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I have all the tools required to work on my motorbikes at home. Full abba stands, 4T axle stands, a 4T jack, comprehensive spanner + socket set, oil/fuel pressure gauges, screwdrivers, grinders, drills, impact wrench, torque wrenches, breaker bars, various bearing pullers, gear pullers and more. A lot of stuff.

I am not a noob when it comes to going deep with motorcycle electrics or the engines.

I never go to the garage. Never ever. Unless the odd time for tyre fitting to loose wheels since the garage does it for free if I buy motorcycle tyres from them when there's a special deal on. And if so why bother with the pain of tyre changing when can put my feet up and watch the pro do it for nothing (or to collect specific parts ordered through dealer).

My questions:

  1. Can I easily transfer my skills to being a DIY car mechanic?

    I've just bought my first car- and so I've never worked with cars before. The basics are pretty much the same aren't they? The gearbox is not sequential, and there's axles instead of a chain drive and everything much bigger obviously..

  2. What special tools that only a car would use would I need?

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    In addition to any answers you may receive. I'd suggest you buy a factory service manual for your car and get real familiar with 12v and drivability diagnostics. Learning how the various systems interact will save your butt in the future. – Ben Sep 14 '17 at 22:27
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1) can I easily transfer my skills to being a DIY car mechanic? I've just bought my first car- and so I've never worked with cars before. The basics are pretty much the same aren't they? The gearbox is not sequential, and there's axles instead of a chain drive and everything much bigger obviously..

Yes. Basics are the exact same.

If you can learn to work on your bike on your own, I believe you can learn to work on your car on your own. Things are just going to be harder to get to, there are going to be more parts or sub-systems to service, and you might need more special tools.

I never worked on a car or motorcycle before I dove into doing all my own maintenance. Most of the time, getting the parts and tools cost about the same or slightly less than getting it done at a cheap shop, but now you have the capability to do the same job multiple times with the tools. But then again I am mechanically inclined and also a mechanical engineer.

2)What special tools only a car would use would I need?

There's a lot of special tools to do various things for various parts of the car for various manufacturers.

It really depends on what you are trying to do, how you are trying to do it (sometimes you can find shortcuts or workarounds to using special tools), and then what car you are doing it to.

I suggest just doing the research before you do a job and then buy the needed tools as you go so you don't buy anything you won't really need.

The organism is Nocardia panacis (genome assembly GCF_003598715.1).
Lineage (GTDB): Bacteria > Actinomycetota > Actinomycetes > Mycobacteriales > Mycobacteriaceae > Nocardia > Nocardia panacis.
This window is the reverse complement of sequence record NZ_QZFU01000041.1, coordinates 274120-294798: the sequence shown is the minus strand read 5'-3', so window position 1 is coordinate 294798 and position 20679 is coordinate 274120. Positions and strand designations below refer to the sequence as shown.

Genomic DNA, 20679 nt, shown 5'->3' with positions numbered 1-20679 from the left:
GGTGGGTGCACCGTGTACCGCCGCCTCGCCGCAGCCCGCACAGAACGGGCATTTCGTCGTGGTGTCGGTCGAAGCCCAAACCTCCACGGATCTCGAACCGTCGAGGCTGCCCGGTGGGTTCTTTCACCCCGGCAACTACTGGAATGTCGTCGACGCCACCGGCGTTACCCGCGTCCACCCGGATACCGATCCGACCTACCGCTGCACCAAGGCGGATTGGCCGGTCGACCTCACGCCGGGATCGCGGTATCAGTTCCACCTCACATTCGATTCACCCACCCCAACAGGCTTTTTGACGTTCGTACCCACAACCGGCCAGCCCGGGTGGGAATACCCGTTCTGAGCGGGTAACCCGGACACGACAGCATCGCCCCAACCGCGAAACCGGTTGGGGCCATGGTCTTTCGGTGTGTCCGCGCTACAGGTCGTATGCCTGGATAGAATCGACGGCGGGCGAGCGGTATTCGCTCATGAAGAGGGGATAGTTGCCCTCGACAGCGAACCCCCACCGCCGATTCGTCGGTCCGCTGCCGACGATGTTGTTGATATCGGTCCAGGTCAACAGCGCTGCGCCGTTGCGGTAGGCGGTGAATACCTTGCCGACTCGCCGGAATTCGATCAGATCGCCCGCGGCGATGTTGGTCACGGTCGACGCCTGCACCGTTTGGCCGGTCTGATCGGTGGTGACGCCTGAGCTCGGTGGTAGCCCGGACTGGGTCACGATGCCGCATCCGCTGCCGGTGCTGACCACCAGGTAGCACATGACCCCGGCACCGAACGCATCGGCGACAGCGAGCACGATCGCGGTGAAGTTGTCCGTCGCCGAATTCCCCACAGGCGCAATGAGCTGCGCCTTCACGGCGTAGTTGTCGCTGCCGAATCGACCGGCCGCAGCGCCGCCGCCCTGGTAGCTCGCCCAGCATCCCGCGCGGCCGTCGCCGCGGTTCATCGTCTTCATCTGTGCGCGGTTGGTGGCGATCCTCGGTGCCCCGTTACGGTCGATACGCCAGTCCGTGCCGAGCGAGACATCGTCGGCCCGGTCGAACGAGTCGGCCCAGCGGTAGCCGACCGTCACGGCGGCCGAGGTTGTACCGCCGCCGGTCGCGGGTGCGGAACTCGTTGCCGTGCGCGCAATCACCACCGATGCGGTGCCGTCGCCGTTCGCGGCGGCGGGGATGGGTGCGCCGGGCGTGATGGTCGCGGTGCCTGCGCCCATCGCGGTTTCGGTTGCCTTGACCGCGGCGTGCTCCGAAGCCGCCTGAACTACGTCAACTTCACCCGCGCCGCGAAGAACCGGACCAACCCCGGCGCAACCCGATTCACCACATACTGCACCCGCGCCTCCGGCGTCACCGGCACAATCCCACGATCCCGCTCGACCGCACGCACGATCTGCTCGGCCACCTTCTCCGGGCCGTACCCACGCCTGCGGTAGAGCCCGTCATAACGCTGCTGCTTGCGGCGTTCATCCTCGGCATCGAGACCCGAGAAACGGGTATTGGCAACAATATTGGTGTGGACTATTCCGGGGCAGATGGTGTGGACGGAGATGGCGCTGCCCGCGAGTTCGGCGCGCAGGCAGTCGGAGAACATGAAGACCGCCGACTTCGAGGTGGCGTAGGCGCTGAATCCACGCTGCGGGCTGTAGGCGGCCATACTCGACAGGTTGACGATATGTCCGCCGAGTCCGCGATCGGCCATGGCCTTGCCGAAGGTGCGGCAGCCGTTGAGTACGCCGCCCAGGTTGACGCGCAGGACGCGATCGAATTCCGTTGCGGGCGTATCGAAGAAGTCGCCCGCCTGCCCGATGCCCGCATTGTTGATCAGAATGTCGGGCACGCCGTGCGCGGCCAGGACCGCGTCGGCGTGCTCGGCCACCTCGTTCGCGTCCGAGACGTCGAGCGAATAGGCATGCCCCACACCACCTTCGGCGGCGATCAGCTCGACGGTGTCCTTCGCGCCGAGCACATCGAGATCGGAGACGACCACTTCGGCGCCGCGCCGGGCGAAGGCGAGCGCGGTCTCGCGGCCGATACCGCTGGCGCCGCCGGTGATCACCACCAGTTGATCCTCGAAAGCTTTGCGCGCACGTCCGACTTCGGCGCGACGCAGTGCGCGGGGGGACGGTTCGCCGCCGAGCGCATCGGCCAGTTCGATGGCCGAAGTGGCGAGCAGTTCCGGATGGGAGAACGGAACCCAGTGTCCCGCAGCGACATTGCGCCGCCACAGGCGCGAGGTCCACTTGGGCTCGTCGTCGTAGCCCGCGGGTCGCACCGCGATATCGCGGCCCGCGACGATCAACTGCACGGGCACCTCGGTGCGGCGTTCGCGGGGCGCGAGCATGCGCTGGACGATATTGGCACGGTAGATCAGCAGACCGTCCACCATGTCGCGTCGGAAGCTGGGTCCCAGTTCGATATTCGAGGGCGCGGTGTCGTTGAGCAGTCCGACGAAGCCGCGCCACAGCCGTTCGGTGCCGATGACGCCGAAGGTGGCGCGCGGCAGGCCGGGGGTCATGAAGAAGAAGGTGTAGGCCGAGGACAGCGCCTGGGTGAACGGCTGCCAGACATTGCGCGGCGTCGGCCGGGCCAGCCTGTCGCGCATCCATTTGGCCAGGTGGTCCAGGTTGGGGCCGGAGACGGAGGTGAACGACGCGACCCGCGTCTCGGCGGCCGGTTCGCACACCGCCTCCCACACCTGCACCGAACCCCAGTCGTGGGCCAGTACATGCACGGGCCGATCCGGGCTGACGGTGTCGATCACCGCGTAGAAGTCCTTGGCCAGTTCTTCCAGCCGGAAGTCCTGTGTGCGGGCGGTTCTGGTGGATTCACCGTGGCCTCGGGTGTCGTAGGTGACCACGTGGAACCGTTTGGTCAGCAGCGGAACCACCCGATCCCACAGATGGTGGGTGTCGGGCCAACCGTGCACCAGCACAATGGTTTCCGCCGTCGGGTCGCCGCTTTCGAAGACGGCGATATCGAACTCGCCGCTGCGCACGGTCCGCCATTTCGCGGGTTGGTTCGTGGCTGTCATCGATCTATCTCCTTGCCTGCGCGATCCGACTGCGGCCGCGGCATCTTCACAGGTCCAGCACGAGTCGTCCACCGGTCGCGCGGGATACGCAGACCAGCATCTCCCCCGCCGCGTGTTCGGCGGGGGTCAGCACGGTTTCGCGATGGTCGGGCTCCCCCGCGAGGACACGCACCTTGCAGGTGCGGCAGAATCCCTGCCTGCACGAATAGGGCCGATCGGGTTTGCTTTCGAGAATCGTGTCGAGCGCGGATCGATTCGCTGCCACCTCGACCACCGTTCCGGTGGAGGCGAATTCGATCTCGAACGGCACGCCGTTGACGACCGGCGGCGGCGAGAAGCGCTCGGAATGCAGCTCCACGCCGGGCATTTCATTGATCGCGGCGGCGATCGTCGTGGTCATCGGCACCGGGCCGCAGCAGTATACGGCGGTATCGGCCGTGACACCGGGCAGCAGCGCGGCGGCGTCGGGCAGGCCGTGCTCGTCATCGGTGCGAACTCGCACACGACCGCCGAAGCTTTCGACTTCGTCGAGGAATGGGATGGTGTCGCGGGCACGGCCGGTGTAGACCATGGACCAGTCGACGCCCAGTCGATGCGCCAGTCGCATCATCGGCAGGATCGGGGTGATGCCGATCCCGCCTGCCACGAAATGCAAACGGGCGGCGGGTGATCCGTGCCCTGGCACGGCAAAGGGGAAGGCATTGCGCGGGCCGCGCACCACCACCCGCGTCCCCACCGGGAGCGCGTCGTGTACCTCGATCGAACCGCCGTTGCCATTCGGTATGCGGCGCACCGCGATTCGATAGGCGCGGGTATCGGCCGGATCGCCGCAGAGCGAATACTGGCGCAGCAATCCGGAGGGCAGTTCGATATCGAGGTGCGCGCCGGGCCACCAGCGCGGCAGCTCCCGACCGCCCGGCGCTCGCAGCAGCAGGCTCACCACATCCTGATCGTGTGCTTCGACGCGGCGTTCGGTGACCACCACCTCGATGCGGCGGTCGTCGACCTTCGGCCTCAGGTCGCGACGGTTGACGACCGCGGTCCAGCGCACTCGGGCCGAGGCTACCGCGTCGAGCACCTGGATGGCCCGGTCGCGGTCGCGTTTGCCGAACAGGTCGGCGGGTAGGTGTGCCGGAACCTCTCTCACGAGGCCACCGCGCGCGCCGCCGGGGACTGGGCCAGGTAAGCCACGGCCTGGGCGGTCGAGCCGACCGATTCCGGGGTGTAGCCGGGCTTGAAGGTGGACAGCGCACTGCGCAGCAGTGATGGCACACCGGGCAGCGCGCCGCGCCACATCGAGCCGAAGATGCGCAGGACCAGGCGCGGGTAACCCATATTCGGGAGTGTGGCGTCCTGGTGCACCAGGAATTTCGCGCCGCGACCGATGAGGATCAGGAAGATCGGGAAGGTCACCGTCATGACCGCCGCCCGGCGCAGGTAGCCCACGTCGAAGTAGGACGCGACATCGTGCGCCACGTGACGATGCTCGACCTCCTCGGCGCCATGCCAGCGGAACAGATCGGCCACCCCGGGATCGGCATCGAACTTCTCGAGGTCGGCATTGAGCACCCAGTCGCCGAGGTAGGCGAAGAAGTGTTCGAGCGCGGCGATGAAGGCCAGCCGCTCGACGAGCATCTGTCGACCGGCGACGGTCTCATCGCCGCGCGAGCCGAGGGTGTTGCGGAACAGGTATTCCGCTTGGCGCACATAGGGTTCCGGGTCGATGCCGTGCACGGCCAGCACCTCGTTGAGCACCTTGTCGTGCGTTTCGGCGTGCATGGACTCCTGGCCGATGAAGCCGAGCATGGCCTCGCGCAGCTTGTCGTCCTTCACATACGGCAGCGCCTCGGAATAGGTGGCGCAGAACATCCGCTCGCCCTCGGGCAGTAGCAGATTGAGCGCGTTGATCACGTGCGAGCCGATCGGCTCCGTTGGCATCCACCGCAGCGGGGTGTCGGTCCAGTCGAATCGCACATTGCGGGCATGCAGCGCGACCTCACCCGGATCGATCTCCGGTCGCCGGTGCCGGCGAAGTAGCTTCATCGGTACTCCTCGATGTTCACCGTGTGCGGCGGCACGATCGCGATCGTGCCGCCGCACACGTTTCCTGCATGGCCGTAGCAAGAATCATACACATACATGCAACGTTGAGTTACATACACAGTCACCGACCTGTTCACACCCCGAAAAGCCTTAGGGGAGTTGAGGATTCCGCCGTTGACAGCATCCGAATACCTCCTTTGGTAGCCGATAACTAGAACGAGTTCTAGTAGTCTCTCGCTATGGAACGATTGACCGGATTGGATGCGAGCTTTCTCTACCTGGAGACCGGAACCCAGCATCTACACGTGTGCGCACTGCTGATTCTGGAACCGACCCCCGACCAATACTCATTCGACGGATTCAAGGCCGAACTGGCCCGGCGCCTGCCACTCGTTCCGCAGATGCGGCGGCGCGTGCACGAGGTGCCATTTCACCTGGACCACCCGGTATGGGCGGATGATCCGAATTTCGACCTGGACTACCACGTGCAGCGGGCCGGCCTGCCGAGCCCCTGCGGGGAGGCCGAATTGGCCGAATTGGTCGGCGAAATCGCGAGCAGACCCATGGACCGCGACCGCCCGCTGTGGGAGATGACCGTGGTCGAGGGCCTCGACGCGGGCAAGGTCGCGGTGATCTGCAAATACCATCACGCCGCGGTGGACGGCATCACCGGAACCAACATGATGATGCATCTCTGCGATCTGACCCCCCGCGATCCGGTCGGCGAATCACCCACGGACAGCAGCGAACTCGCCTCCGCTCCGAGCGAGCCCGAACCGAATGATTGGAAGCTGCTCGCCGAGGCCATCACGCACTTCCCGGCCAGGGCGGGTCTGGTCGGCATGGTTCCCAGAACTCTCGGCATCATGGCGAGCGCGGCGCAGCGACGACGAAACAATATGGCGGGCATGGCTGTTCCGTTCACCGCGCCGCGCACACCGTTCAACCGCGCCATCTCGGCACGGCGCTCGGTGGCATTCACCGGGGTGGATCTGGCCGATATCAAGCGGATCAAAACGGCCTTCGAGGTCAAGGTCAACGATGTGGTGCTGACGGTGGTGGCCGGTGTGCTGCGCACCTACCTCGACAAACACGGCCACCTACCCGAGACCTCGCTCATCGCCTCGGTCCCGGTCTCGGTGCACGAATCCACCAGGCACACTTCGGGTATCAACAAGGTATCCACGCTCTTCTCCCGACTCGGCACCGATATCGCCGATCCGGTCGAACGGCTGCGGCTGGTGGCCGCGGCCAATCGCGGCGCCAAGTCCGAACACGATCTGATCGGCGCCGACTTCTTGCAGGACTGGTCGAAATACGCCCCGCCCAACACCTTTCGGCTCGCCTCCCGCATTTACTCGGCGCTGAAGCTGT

You will most likely need extensions of various kinds and sizes. Maybe some swivel sockets, bigger breaker bar, etc. but it really depends on the car. Generally things to help you reach hard to get to spots, nuts, bolts without taking the entire car apart first.

  • thank you for your answer :) I don't need any fancy stuff to get the car really high up like a metre in the air do I? e.g to change the transmission fluid or something... – MathNYYB Sep 15 '17 at 20:05
  • you need your jack that can handle the load and can go up as high as you want and you need jack stands that can handle the load and can go up as high as you want the jack to go. depending on how much height you want and how much ground clearance you need, the cost of the jack may increase significantly. – agent provocateur Sep 20 '17 at 21:11
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Yes your skills are transferable. If you are so inclined get a couple of academic text books from a library and look through them. It will help you understand the differences in the systems.

Your skills will be transferable to other things like lawn equipment, tractors, gensets and so on.

I decided to do my own maintenance 45 years ago frustrated by high expense, long waits and ineffective diagnosis and repairs.

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I made a similar decision to maintain my own car after inheriting a car hoist. I have zero background in mechanical things other than push bikes... but I have the DIY desire, hence trying to fix everything (home repairs, tvs, etc). So far done only basics complete brake job, repair parking brakes and general maintenance. I'm a noob with no mechanical and have managed the basics. With mechanical background. Video streaming, service manuals and stack exchange would likely make it easy for someone like yourself.

For tools, biggest difference is going to be getting at things. I would recommend buying tools on a job by job basis. I went a little silly at first ... toys ... With what you have it sounds like you will only need things of convenience - such as a roller for getting under the car. Only thing I would recommend at start is a set of 6-wrenches. I was not able to get socket on a shoe hold and used 12 point and rounded it and had some jib getting out with bolt extractor. Used 6-point on the other side, no issues. The bolts on cars get pretty ... bad.

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